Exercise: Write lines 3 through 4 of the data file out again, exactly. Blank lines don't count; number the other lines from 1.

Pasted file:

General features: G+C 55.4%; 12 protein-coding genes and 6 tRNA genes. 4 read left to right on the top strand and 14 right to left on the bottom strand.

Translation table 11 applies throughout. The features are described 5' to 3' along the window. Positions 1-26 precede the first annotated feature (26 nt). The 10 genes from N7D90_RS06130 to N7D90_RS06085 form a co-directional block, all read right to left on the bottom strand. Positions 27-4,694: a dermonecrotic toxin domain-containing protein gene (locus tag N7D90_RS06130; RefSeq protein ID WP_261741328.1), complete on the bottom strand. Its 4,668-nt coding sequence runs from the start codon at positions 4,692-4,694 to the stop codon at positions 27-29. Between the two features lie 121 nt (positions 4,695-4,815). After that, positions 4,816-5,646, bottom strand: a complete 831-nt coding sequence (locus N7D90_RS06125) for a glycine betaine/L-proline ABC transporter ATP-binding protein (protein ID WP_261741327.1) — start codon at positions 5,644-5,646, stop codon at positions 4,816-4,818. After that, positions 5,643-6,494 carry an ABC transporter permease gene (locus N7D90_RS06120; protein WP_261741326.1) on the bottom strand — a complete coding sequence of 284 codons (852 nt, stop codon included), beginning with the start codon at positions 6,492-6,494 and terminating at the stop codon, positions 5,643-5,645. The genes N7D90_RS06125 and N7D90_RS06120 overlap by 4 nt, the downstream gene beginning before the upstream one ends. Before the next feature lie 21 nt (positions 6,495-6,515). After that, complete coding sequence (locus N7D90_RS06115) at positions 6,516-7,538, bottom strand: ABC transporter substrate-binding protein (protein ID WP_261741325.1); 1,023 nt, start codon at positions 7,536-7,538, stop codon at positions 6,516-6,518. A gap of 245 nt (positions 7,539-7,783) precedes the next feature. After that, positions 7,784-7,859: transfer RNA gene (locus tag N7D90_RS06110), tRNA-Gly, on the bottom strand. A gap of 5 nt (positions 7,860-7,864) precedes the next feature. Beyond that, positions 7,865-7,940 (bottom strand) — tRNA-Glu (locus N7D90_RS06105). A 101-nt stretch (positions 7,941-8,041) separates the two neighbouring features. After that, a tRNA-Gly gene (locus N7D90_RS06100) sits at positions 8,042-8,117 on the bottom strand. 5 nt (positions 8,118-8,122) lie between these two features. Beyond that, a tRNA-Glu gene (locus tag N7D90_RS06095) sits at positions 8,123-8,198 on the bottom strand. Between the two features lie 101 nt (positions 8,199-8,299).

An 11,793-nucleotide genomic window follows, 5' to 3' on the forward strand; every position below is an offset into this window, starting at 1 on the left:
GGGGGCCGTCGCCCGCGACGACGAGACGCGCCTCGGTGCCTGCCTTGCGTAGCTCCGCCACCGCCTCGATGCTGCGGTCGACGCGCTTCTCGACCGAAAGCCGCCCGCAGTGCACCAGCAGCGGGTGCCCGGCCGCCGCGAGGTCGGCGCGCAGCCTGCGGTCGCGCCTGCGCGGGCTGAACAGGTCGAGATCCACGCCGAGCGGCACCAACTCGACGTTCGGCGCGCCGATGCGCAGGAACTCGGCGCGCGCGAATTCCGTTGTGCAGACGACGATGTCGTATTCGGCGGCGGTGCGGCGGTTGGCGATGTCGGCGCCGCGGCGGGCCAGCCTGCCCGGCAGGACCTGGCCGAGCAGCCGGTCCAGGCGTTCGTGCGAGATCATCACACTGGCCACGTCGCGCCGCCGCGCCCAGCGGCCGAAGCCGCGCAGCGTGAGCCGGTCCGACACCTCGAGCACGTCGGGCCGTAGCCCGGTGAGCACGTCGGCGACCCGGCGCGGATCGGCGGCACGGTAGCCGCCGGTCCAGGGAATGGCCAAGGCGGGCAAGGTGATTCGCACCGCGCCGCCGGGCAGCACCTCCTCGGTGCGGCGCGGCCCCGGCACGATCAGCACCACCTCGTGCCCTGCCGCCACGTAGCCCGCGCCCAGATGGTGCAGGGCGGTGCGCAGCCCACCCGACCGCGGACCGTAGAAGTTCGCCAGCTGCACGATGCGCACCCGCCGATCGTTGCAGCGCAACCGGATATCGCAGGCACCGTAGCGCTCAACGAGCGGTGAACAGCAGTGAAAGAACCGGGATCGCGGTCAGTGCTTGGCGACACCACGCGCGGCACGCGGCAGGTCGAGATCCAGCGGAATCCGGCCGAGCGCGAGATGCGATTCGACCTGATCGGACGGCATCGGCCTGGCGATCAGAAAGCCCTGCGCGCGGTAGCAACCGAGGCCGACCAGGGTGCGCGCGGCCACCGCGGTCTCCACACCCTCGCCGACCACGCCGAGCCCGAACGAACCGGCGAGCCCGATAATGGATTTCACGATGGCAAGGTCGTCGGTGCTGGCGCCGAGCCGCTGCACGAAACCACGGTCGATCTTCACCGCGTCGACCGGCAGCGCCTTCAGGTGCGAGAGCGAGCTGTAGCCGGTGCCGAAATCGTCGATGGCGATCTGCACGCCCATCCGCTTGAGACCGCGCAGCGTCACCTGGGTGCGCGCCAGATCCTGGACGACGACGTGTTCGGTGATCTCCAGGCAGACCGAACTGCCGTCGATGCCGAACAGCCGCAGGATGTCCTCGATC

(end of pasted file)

An 11,793-nucleotide genomic window follows, 5' to 3' on the forward strand; every position below is an offset into this window, starting at 1 on the left:
GGGGGCCGTCGCCCGCGACGACGAGACGCGCCTCGGTGCCTGCCTTGCGTAGCTCCGCCACCGCCTCGATGCTGCGGTCGACGCGCTTCTCGACCGAAAGCCGCCCGCAGTGCACCAGCAGCGGGTGCCCGGCCGCCGCGAGGTCGGCGCGCAGCCTGCGGTCGCGCCTGCGCGGGCTGAACAGGTCGAGATCCACGCCGAGCGGCACCAACTCGACGTTCGGCGCGCCGATGCGCAGGAACTCGGCGCGCGCGAATTCCGTTGTGCAGACGACGATGTCGTATTCGGCGGCGGTGCGGCGGTTGGCGATGTCGGCGCCGCGGCGGGCCAGCCTGCCCGGCAGGACCTGGCCGAGCAGCCGGTCCAGGCGTTCGTGCGAGATCATCACACTGGCCACGTCGCGCCGCCGCGCCCAGCGGCCGAAGCCGCGCAGCGTGAGCCGGTCCGACACCTCGAGCACGTCGGGCCGTAGCCCGGTGAGCACGTCGGCGACCCGGCGCGGATCGGCGGCACGGTAGCCGCCGGTCCAGGGAATGGCCAAGGCGGGCAAGGTGATTCGCACCGCGCCGCCGGGCAGCACCTCCTCGGTGCGGCGCGGCCCCGGCACGATCAGCACCACCTCGTGCCCTGCCGCCACGTAGCCCGCGCCCAGATGGTGCAGGGCGGTGCGCAGCCCACCCGACCGCGGACCGTAGAAGTTCGCCAGCTGCACGATGCGCACCCGCCGATCGTTGCAGCGCAACCGGATATCGCAGGCACCGTAGCGCTCAACGAGCGGTGAACAGCAGTGAAAGAACCGGGATCGCGGTCAGTGCTTGGCGACACCACGCGCGGCACGCGGCAGGTCGAGATCCAGCGGAATCCGGCCGAGCGCGAGATGCGATTCGACCTGATCGGACGGCATCGGCCTGGCGATCAGAAAGCCCTGCGCGCGGTAGCAACCGAGGCCGACCAGGGTGCGCGCGGCCACCGCGGTCTCCACACCCTCGCCGACCACGCCGAGCCCGAACGAACCGGCGAGCCCGATAATGGATTTCACGATGGCAAGGTCGTCGGTGCTGGCGCCGAGCCGCTGCACGAAACCACGGTCGATCTTCACCGCGTCGACCGGCAGCGCCTTCAGGTGCGAGAGCGAGCTGTAGCCGGTGCCGAAATCGTCGATGGCGATCTGCACGCCCATCCGCTTGAGACCGCGCAGCGTCACCTGGGTGCGCGCCAGATCCTGGACGACGACGTGTTCGGTGATCTCCAGGCAGACCGAACTGCCGTCGATGCCGAACAGCCGCAGGATGTCCTCGATC